Healthy eating is increasingly important due to the UK’s ageing population. Protein, in particular, is crucial for older consumers, as it has the ability to slow age-related muscle loss, or sarcopenia.
Despite this, one in three adults over the age of 50 do not consume enough protein, and there are significant challenges to developing high-protein products for this group that are sustainable, functional and affordable, whilst also tasting good.
Protein for Life has been researching solutions to the problem. Over the last 18 months, a team of academics has been working towards the development of an industry toolkit for the formulation of palatable and sustainable high-protein foods.
What is Protein for Life?
Led by Newcastle University, Protein for Life is a collaborative project that includes academic partners from the Universities of Bristol, Sheffield, Liverpool and Aberdeen as well as several industry stakeholders. The team has assessed the factors related to protein intake from mid-life (40-54 years) and younger old (55-69 years) through to older old (70+ years).
“This has been a successful partnership and it is important that academics and industry work together more to tackle important public health issues,” says Professor Emma Stevenson, principal investigator of Protein for Life. “The project outcomes will hopefully help the development of new, sustainable, cost-effective higher protein products suitable for an ageing population.”
An industry report of the findings is now available. So what are some of the main challenges for product development?
The quality and quantity of plant protein in products
Plant-based proteins offer a more environmentally sustainable option compared with animal proteins. A greater focus on increasing consumption of plant-based foods is also in line with government health recommendations to increase intakes of fruit, vegetables, pulses and legumes.
A survey by Mintel released in November 2018 reported that 34% of UK meat eaters had cut their consumption in the first six months of the year and a further 21% said they were interested in reducing their consumption in the future. Just a few weeks ago, Mintel claimed that the UK is now number one globally for vegan product launches.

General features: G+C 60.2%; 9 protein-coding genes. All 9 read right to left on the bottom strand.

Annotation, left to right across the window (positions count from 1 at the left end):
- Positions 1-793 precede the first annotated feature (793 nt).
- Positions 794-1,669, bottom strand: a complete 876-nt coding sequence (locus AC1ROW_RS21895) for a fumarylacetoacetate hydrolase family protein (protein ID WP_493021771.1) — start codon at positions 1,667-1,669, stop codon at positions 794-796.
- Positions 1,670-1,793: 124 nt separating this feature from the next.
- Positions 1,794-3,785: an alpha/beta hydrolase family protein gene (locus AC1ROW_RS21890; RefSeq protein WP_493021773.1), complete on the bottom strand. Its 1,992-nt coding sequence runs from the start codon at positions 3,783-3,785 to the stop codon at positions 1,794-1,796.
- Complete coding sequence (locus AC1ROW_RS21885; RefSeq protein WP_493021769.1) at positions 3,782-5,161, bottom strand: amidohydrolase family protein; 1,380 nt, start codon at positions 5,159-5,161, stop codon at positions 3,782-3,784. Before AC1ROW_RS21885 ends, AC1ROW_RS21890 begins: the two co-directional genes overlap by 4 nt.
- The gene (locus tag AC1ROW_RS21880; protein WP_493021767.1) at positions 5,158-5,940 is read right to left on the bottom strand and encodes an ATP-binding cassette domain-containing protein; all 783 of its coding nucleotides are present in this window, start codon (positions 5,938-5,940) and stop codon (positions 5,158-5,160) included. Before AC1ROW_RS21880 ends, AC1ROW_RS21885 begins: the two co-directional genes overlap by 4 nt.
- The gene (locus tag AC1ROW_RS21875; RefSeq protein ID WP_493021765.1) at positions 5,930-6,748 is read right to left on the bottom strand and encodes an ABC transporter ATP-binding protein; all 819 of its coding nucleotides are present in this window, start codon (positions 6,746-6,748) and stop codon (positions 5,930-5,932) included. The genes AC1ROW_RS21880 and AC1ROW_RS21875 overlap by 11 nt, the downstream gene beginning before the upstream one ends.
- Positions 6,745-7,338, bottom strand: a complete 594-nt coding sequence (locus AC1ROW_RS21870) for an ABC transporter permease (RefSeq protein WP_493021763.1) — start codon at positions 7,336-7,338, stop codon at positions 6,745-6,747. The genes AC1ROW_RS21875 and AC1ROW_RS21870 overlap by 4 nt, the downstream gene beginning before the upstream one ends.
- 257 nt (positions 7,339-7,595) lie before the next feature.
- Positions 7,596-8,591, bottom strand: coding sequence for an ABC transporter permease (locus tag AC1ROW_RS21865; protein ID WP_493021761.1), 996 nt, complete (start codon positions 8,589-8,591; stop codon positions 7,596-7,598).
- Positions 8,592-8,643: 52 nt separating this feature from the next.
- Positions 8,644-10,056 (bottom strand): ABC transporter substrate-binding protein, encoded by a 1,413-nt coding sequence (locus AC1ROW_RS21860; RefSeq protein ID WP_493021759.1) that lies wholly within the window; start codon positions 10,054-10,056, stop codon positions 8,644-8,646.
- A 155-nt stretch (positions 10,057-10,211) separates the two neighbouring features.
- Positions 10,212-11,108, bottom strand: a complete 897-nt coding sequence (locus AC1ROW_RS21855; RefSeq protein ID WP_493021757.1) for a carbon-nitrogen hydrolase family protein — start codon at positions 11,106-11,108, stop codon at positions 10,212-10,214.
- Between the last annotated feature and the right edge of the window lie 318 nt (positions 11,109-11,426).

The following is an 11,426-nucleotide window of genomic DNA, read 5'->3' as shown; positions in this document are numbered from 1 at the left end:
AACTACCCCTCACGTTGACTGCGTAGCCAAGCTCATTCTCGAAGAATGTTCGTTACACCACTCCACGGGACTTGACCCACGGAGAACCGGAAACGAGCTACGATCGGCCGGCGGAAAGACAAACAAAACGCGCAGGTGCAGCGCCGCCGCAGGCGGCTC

However, there are nutritional issues with the quality of protein in plant-based foods. This is due to problems with amino acid content and the ease of digestion and absorption of some protein ingredients.
“The greatest inhibitors of protein quality are anti-nutritional factors which occur naturally in many plant proteins and/or develop during processing,” says Professor Alex Johnstone, co-investigator of Protein for Life.
However, she adds that there are “a variety of ways to reduce these anti-nutritional factors and improve the protein quality, such as manipulation of the raw protein ingredient by selective breeding; fermentation and germination; complimentary blending of protein ingredients as well as consideration of post-production storage and packaging.”
For example, selective breeding to produce beans without lectins or lower phytates can result in pulse flours with improved nutritional profiles for the manufacture of biscuits and baked goods. Fermentation of faba bean flour can increase the amount of amino acids from 7g per kg up to 166g per kg. The quality of cereal grains in breads limited in the amino acid lysine can be improved by blending with a high-lysine dulse seaweed protein.
These are just some of the options available to manufacturers. To synthesise all this information, Protein for Life advocates for an online amino acid 'complementation database,' which would greatly assist manufacturers in developing complete plant protein products.
The challenge of palatable high-protein products
Developing high-protein products with appealing tastes and textures can be challenging. The protein ingredient itself often has distinct attributes (for example, bitterness in soy protein or beany/earthiness of pea protein).
Off flavours can also develop with processing and interactions with other ingredients in the food matrix.
Due to advances in research and development – as well as supportive ingredient suppliers – palatability was not regarded as a major barrier by the food industry for product development. However, this may become more challenging when developing products with up to 30g plant protein per serve.
Furthermore, the use of protein fractions (concentrates, isolates, flours) is not suitable in all products, and it can significantly increase product cost.
Consumer awareness and acceptance
A lack of consumer awareness was identified as the main non-manufacturing barrier to the development of age-related high-protein products. Clear and concise health messages for consumers aged 50 and over are required, so that the importance of protein is understood, as well as how much protein is needed and when and how to include it in the diet.
The current lack of information is resulting in a lack of consumer demand for high-protein products aimed at older adults, who currently do not tend to seek out this kind of functional food, even if it has been developed specifically with them in mind.
Careful marketing of such products is required to avoid any patronising or ageing messages – one of a number of suggestions that Protein for Life has for manufacturers.
“A set of design rules for industry will be developed for the formulation of palatable and sustainable higher-protein foods,” adds Professor Emma Stevenson, “and a white paper of the findings from the Protein for Life project is due to be published in March.”